Huckabee Revolution

The Associated Press/February 6, 2008
Republican presidential candidate, Mike Huckabee’s recent primary victories across the South have brought new focus to the long-simmering debate between science and religion.  The former Baptist preacher’s public and popular rejection of evolutionary science has underscored the success of religion in refuting science’s claim to a defining role in the progress of civilization.  That success is being echoed across the nation.
     The New York Times reported just last week that the aerospace research center at Boeing, the giant aircraft manufacturer, has replaced the wing design team on the Boeing 787 with theology PhDs.  The move was a direct response to criticism that the new generation of jet engines had become wholly dependent on scientific principle to the exclusion of more faith-based ideas.  Said one executive, “For far too long, we have allowed aerodynamics alone to dictate the parameters of aircraft development.  We believe that turning the design of these wings over to the preachers recognizes the essential and necessary partnership between science and religion.”
      There are changes afoot also in the pharmaceutical industry.  Eli Lilly is poised to announce a major restructuring of its research and development program.  According to the press release: “The company’s dependence on the science of biochemistry has been under review for quite some time.  We feel that the time has come to emphasize the role of revelation in the development of life-saving drugs.”  Joel Osteen, the well-known tele-evangelist, has agreed to serve as acting head of R&D, promising to replace Lilly’s costly research facilities with a “Laboratory of the Soul.”  Separately, Lilly’s shares closed higher yesterday on news that fellow evangelical, Pat Robertson, had agreed to appear in Lilly’s new “A Little Piece of Heaven” ad campaign promoting Cialis, its erectile dysfunction medication.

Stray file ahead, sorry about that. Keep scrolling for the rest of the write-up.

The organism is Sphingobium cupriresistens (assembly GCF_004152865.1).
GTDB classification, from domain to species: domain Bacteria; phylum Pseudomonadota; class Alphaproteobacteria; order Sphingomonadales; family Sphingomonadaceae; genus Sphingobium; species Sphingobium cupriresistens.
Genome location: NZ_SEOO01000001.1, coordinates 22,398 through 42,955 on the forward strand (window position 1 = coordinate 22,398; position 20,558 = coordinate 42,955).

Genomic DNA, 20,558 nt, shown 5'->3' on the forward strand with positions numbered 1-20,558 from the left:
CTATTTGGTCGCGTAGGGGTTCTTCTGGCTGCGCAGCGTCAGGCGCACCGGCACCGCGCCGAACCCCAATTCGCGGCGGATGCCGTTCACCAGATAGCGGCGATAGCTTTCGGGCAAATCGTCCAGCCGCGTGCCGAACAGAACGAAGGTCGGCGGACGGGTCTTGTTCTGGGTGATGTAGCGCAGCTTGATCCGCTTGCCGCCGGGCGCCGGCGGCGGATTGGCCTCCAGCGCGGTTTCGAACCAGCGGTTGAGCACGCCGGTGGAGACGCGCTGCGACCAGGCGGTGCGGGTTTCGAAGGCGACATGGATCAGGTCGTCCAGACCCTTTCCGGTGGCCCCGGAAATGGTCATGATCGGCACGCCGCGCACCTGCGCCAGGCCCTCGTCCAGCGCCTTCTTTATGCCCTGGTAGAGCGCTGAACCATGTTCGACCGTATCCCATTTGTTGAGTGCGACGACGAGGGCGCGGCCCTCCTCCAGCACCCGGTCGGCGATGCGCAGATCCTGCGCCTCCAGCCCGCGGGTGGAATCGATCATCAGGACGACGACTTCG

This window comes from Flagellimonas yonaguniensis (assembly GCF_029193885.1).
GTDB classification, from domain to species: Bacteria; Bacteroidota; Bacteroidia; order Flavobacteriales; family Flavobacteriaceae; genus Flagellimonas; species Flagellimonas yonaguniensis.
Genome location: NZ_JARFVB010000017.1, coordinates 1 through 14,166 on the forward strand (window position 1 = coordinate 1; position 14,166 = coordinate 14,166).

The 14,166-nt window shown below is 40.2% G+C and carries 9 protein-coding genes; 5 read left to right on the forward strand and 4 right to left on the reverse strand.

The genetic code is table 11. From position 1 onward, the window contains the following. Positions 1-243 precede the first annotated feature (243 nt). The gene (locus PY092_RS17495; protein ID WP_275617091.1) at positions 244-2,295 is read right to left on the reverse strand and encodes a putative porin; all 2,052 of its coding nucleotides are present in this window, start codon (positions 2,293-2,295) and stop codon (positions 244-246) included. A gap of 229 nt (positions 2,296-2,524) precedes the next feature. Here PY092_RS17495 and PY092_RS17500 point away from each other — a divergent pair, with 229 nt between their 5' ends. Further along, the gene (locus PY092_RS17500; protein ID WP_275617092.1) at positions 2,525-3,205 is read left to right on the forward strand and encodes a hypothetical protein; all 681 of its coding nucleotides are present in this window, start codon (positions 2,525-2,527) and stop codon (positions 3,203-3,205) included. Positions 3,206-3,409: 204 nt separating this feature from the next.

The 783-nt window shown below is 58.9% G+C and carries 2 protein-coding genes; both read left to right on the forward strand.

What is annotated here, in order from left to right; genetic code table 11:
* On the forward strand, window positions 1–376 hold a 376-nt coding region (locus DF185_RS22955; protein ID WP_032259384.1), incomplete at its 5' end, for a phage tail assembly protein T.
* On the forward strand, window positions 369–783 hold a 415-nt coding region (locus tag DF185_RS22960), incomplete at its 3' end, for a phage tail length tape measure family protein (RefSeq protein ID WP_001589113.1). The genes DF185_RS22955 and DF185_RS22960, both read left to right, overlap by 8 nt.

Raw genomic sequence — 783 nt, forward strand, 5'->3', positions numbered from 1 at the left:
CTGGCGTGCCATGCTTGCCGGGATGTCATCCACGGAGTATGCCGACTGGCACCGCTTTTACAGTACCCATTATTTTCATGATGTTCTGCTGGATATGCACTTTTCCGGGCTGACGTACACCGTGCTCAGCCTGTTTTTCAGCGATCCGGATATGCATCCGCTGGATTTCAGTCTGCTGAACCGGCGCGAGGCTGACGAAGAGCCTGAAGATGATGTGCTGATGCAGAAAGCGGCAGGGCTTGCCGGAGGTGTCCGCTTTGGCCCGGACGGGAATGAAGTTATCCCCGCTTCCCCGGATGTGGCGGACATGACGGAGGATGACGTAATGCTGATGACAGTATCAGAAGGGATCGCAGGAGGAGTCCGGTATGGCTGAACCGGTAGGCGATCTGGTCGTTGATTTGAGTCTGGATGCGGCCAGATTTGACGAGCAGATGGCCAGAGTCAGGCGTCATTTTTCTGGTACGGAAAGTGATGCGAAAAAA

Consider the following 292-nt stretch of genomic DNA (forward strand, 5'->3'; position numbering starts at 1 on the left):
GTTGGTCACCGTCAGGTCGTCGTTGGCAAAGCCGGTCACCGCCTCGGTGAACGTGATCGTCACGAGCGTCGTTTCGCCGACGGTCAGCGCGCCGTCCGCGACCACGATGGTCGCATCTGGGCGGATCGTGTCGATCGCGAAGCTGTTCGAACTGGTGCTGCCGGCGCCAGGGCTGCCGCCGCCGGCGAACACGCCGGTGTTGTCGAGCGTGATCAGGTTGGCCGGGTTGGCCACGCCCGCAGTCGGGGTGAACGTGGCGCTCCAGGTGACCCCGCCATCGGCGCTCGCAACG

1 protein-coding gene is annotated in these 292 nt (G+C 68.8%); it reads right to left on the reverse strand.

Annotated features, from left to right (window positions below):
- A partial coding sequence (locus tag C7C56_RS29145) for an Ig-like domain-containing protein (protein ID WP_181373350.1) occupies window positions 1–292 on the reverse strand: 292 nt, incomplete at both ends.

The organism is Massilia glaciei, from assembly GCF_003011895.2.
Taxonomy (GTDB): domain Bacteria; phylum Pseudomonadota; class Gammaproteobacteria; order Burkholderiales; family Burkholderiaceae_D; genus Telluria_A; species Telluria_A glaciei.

At the same time, the chairman of a major medical school accreditation association announced sweeping changes in medical school curriculum.  Under the new system, the association will drop anatomy and organic chemistry in favor of updated course offerings such as “The Saints and their Miracles; an alternative view for the medical practitioner”.  Likewise, the onerous routine of medical residency may be replaced by a structured program of bedside prayer vigils.  Said a spokesman: “Frankly, we looked at the Afghan model and found that we had a lot to learn.”
      Finally, Microsoft, the software giant, is instituting its own changes.   The company has launched a new initiative to phase out the old binary algorithms in its next generation OS, and replace them with a more scriptural logic. The decision, however, may reflect more pragmatism than faith.  Bill Gates, speaking at a recent conference in San Diego, surprised the audience with his criticism of the often quirky Windows operating system.  “We’ve spent billions trying to make that suckerfish work”, he said, “an appeal to the Almighty is about the only thing left.”

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